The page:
Background: Obesity accelerates pancreatic cancer growth; the mechanisms underlying this association are poorly understood. This study evaluated the hypothesis that obesity, rather than high-fat diet, is responsible for accelerated pancreatic cancer growth.
Methods: Male C57BL/6J mice were studied after 19 weeks of high-fat (60 % fat; n = 20) or low-fat (10 % fat; n = 10) diet and 5 weeks of Pan02 murine pancreatic cancer growth (flank).
Results: By two-way ANOVA, diet did not (p = 0.58), but body weight, significantly influenced tumor weight (p = 0.01). Tumor weight correlated positively with body weight (R (2) = 0.562; p < 0.001). Tumors in overweight mice were twice as large as those growing in lean mice (1.2 ± 0.2 g vs. 0.6 ± .01 g, p < 0.01), had significantly fewer apoptotic cells than those in lean mice (0.8 ± 0.4 vs 2.4 ± 0.5; p < 0.05), and greater adipocyte volume (3.7 vs. 2.2 %, p < 0.05). Apoptosis (R (2) = 0.472; p = 0.008) and serum adiponectin correlated negatively with tumor weight (R = 0.45; p < 0.05).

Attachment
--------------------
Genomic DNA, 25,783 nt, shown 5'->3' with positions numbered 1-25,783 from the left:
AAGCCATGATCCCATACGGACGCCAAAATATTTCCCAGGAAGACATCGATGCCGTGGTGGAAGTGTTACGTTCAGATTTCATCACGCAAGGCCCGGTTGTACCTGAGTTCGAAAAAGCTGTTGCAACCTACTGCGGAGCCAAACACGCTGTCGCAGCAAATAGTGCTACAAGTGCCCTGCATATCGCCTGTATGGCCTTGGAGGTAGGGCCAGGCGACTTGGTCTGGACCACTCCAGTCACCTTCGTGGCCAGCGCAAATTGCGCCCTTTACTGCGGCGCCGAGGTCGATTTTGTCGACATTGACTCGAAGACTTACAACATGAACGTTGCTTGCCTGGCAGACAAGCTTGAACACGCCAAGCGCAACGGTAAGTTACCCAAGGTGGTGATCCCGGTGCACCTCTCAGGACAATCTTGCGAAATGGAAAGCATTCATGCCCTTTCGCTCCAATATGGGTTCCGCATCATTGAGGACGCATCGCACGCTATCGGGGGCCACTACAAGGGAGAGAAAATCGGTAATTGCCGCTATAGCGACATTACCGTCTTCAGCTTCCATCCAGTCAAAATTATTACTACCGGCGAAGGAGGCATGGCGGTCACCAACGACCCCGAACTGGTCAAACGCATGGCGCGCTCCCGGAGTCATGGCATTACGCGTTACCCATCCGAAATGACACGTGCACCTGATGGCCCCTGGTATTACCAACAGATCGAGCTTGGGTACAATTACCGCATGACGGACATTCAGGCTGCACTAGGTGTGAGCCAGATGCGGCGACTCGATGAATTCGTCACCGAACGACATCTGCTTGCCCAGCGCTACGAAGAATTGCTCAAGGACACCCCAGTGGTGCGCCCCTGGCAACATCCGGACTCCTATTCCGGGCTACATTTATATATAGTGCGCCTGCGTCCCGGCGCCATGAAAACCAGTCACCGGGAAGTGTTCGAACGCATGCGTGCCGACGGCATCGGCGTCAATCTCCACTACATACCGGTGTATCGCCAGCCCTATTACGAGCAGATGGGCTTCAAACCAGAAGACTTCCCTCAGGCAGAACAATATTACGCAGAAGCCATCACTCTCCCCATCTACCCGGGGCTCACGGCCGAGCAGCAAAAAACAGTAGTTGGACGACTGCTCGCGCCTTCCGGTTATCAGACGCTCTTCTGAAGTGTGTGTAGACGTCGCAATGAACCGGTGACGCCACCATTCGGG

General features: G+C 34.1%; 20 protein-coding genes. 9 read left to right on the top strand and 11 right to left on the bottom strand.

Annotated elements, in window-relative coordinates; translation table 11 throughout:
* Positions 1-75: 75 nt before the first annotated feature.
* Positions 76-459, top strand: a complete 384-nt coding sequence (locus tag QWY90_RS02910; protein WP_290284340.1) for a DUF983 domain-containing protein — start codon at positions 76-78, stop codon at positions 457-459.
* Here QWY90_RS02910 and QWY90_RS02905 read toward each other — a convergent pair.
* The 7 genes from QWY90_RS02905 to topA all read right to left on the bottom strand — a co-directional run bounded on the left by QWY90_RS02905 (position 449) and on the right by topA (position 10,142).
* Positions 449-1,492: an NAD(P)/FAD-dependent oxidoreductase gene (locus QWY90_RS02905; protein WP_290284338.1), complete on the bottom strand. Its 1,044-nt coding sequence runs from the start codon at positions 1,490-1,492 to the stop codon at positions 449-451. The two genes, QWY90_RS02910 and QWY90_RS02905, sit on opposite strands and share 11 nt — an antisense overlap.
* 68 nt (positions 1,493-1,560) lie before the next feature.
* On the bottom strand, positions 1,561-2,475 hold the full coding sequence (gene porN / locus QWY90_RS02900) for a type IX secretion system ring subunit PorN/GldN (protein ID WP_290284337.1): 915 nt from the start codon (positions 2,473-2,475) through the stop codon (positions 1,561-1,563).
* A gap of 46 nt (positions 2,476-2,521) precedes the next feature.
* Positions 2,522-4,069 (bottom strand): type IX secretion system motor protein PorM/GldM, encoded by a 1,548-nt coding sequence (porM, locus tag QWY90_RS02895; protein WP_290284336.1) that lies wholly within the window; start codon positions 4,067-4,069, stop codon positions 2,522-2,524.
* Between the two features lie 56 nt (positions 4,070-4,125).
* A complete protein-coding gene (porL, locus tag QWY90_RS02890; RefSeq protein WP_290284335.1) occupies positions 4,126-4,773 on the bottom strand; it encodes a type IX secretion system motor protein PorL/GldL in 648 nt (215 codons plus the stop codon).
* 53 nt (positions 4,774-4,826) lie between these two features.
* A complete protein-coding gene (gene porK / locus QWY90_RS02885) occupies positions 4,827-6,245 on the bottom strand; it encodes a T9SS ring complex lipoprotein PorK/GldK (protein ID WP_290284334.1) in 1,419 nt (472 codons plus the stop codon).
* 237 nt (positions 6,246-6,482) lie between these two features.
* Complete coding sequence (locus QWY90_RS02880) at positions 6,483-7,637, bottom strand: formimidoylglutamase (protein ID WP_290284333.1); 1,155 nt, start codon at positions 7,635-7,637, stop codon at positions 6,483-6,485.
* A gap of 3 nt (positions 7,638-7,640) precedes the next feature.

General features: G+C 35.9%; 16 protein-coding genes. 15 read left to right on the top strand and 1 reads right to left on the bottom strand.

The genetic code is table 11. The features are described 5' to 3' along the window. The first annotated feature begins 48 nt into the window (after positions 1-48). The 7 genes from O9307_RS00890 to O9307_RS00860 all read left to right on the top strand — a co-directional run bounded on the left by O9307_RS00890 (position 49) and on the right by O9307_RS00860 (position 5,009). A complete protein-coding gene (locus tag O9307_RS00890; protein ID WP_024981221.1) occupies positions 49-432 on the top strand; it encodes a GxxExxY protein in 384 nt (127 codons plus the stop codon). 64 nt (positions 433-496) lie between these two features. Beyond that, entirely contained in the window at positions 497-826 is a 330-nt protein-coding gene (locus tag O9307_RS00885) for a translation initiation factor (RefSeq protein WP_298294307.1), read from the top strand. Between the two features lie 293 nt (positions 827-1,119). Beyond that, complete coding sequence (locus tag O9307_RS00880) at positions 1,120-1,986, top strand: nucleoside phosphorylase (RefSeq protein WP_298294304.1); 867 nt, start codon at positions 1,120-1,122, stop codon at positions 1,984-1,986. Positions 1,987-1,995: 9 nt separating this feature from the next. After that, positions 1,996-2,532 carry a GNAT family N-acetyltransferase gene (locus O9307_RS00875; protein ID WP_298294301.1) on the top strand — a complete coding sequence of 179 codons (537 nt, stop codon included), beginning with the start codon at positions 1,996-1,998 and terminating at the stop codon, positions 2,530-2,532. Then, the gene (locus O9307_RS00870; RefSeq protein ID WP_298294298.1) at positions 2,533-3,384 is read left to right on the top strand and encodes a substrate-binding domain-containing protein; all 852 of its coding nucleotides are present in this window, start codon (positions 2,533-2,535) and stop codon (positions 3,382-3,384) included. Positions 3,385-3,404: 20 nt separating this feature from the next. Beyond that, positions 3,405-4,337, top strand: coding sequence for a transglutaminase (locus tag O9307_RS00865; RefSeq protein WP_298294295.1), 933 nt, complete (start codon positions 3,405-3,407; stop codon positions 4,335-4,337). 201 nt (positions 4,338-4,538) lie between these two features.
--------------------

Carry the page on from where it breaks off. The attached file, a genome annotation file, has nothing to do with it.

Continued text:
Conclusions: These data suggest that body weight, and not high-fat diet, is responsible for accelerated murine pancreatic cancer growth observed in this model of diet-induced obesity. Decreased tumor apoptosis appears to play an important mechanistic role in this process. The concept that decreased apoptosis is potentiated by hypoadiponectinemia (seen in obesity) deserves further investigation.